At its core, Minecraft is a game. It's designed to be fun, immersive, and challenging. But as we've seen in recent years, it can become a lot more than just a game, thanks in part to its extreme modularity. Especially with the introduction of the Redstone block, we've seen people create everything from calculators to conveyor belts to printers. With Minecraft, the sky really is the limit.
So too is the potential of the game itself, it seems. Despite its modest graphics and extremely blocky nature, Microsoft sees great things coming from Minecraft. While some might just want to chop down a tree in the game engine itself, Microsoft sees artificial intelligence researchers making use of the game to test out their algorithms in a completely safe environment. To make this possible, the company has rolled out "Project Malmo."
In private preview for a couple of months, Project Malmo is Microsoft's solution to let researchers inject their work into Minecraft's server-side client, allowing the front-facing game to interact with their implementation.
Again, the sky's the limit here and because of Minecraft's extreme flexibility, researchers could test things inside of the game such as chat bots - responding and taking action based on what the user requests. A specific example given by Microsoft is crafting: create bots to craft what you need to, but in a smart way. This is artificial "intelligence", after all. In another example, researchers could have their players automatically explore with the goal of finding prime real estate to set up shop.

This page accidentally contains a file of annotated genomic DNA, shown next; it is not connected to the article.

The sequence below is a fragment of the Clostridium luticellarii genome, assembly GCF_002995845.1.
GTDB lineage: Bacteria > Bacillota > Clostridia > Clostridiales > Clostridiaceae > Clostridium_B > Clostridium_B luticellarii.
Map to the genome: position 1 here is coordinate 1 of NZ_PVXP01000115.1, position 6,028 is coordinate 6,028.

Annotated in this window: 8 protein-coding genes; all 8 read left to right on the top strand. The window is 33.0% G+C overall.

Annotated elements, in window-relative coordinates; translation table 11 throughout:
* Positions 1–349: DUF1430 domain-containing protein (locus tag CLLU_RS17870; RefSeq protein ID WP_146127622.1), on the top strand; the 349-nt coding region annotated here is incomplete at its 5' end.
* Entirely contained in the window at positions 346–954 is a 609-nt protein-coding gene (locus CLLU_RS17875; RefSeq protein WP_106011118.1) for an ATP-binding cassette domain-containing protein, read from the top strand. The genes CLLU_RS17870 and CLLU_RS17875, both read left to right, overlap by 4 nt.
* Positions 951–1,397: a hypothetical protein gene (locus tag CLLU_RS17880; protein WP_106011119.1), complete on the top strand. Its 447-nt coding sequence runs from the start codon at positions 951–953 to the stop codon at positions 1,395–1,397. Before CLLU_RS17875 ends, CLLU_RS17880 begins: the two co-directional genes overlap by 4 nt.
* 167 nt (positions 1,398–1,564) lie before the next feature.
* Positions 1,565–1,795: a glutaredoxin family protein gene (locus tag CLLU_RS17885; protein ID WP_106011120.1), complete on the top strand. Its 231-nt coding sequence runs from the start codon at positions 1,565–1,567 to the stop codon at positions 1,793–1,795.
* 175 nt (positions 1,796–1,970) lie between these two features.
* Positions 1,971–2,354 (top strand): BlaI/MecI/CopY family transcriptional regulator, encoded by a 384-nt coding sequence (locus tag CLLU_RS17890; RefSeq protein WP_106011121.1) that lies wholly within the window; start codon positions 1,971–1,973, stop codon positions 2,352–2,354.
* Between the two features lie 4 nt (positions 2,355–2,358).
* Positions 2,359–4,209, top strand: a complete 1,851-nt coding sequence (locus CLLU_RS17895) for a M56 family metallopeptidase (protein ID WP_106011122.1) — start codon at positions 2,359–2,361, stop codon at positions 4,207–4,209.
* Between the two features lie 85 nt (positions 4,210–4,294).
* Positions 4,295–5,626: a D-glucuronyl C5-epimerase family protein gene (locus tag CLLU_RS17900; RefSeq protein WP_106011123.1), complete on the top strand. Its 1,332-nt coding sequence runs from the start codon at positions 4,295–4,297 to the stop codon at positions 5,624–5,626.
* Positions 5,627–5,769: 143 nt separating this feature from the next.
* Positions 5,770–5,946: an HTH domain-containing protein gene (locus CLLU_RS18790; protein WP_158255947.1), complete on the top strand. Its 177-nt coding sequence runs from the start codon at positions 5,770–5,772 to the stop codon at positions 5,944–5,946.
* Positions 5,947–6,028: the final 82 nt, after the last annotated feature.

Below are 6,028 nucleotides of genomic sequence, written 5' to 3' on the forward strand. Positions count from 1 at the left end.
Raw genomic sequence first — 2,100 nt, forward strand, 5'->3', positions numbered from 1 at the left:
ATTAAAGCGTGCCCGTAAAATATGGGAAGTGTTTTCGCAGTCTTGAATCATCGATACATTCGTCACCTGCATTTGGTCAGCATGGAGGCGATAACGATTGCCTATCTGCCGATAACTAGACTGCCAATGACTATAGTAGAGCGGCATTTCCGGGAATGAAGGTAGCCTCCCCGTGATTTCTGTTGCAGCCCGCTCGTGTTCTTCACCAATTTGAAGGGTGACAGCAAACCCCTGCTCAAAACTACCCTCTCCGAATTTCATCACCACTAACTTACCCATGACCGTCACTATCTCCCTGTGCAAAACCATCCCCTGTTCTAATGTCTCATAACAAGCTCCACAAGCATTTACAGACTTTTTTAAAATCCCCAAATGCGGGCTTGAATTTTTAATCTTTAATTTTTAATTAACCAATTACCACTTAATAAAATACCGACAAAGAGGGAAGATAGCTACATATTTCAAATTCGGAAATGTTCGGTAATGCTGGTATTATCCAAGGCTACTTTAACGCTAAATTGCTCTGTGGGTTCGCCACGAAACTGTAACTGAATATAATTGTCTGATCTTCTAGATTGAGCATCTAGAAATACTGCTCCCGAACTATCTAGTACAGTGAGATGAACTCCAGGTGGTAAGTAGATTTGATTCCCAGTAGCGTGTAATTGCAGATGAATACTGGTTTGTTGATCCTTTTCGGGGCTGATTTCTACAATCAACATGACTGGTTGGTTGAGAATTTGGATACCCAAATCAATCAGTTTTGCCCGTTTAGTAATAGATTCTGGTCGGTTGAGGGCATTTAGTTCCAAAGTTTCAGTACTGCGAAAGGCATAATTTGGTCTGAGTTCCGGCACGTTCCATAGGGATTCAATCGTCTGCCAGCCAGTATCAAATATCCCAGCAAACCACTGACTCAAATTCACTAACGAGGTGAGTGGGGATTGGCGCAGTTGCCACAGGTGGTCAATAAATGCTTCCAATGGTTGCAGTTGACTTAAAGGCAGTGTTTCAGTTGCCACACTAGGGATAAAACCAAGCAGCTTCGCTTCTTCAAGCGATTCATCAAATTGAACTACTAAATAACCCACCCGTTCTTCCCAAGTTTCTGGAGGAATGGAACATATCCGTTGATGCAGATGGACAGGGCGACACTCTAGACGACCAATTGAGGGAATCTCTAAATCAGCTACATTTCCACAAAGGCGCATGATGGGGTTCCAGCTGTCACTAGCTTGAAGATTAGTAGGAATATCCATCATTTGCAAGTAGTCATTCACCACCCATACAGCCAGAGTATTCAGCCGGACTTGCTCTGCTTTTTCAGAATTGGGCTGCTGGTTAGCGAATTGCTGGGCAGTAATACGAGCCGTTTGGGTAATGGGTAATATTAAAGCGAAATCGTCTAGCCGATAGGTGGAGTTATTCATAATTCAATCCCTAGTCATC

If Project Malmo sounds like something you'd be interested in, you'd be happy to know that the source code for it is completely free, and is being hosted on GitHub. Just be warned: in case it isn't obvious, you'll need some comprehensive programming knowledge to make use of Project Malmo. For those who can, Minecraft might just be a boon for research, development and test environments.